If You Didn't Win, It Doesn't Necessarily Mean You Lost

Today is the 23rd of October.  That probably doesn't mean a lot to you - unless you're a Hungarian.  In that case, it means a great deal.

Hungary and Békéscsaba.
On October 23, 1956, the Hungarians decided they'd had enough of the Soviet occupation of their country.  The people, mostly led by students, became more outspoken.  They started demonstrating and spreading their cause, all the while being watched by a ruthless government.  Protests grew larger, and the people claimed a new Prime Minister who withdrew Hungary from the Warsaw Pact (and thus, the control of the Soviet Union).  Eventually, rallies and idealistic flagwaving turned to violence.

A statue of Stalin was torn down.  Arms were taken up.  Secret policemen were shot on sight.  The city of Budapest fell to the people, and the Russians were thrown out.  The Hungarians had won, and they now controlled their country.

Victory, however, was short-lived.  A few weeks later, Soviet tanks entered the city and crushed the resistance.  They regained control, set up their own government, and executed Nagy Imre (the temporary Prime Minister).

Stores were closed but flags were out.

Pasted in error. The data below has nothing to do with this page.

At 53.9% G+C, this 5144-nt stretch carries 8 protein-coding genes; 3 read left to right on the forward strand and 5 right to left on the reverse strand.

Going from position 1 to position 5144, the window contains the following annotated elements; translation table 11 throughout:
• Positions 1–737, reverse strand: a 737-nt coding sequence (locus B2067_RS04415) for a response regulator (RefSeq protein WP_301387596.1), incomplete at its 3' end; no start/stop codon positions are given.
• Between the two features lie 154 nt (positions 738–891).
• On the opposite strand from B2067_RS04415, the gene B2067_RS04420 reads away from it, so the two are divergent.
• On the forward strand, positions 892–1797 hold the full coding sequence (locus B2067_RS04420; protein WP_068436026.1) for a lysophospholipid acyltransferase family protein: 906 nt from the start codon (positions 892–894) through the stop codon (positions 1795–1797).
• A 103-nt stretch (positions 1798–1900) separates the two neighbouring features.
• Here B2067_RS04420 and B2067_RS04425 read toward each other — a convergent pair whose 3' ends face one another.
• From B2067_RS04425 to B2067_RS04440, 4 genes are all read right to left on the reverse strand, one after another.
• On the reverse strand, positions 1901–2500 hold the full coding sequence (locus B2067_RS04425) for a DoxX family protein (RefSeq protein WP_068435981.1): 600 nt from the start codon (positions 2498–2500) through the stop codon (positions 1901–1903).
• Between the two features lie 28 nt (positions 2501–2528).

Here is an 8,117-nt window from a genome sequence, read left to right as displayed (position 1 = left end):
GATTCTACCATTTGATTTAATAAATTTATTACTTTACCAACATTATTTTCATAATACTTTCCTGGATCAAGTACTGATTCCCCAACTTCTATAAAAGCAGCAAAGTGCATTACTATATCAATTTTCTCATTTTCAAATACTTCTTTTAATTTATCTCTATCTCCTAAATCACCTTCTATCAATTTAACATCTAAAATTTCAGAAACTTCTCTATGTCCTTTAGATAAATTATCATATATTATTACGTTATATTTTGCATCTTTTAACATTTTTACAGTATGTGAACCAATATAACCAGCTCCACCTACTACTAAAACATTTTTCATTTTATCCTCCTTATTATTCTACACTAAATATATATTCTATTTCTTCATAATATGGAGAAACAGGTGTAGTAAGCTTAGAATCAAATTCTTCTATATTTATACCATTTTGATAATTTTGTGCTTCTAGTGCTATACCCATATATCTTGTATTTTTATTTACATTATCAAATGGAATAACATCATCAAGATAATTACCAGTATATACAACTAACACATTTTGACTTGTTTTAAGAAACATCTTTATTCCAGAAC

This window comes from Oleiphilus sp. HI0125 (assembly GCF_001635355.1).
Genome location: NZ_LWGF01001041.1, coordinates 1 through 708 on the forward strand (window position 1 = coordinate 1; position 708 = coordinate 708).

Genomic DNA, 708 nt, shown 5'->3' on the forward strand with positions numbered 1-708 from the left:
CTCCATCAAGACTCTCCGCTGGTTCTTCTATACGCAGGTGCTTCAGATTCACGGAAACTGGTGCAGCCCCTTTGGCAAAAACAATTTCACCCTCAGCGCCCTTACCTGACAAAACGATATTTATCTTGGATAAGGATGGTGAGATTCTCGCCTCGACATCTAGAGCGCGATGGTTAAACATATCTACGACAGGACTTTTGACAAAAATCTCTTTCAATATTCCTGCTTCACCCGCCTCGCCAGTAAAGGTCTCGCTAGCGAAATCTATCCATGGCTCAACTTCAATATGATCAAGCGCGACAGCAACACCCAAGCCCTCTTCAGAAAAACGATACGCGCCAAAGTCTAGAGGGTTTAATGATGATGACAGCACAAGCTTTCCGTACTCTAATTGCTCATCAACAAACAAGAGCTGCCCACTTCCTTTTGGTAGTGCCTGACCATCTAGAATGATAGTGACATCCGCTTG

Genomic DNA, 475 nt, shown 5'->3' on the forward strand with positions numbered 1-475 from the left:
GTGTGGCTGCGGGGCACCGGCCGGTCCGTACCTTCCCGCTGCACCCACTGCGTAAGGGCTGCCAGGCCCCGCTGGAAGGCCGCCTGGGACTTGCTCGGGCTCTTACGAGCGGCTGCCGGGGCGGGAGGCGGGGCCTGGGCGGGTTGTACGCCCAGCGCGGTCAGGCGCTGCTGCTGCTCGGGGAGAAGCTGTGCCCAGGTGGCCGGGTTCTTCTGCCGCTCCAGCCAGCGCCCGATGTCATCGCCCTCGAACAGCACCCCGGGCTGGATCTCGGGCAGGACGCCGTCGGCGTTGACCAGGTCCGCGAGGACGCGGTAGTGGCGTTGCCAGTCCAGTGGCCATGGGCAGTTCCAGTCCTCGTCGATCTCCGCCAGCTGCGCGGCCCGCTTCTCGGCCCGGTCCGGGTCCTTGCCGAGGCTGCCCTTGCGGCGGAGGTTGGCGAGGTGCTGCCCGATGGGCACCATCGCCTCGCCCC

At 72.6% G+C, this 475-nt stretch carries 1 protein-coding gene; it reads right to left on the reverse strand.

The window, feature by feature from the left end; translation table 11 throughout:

The revolution failed.

Most stores were closed today to honor the memory.  I saw a sort of commemoration ceremony, complete with a play, in the square named for Nagy.  There were Hungarian flags all over Békéscsaba, and, I'm sure, the rest of the country.  Some had a hole cut out of the center to look like the flags of 1956.  At that time, the flag had a Soviet symbol in the center, so the revolutionaries cut it out.
 
As an American, it seems odd a country would be proud of a failed revolution.  We always try to ignore the unsuccessful parts of our history.  This topic is one that I've discussed with both Hungarians, and Americans who live here.  This has opened my eyes to a few different facts that I hadn't thought of.

There was an explosion sound, and everyone ducked.
First, they didn't beat the Soviets, but they showed they were willing to try.  A small country proved it was willing to stand up to a huge country, and they got in a few good punches before they were stopped.

Second, they didn't win, but they didn't quite lose.  After the revolution, the Hungarian system was referred to as Goulash Communism.  Things were better than they were before, and stayed that way until the U.S.S.R. collapsed.  They didn't get rid of the Soviets, but they had it better than most other countries controlled by them.

Third, they endured.  The Hungarians have great pride that their country and people are over a thousand years old.  They have been invaded, occupied, and beat up time and time again.  Yet, they have survived and outlasted all of these powerhouse empires.

Instead of giggling about a nation that celebrates a failed revolution, try learning a lesson from a wise group of people.  I admire the fact that they were able to enter a sort of David and Goliath battle - even if they weren't able to cause an upset.  Plus, now I know I can celebrate even if I don't win.  It opens up a whole new world of possibilities.
Nagy Imre at night.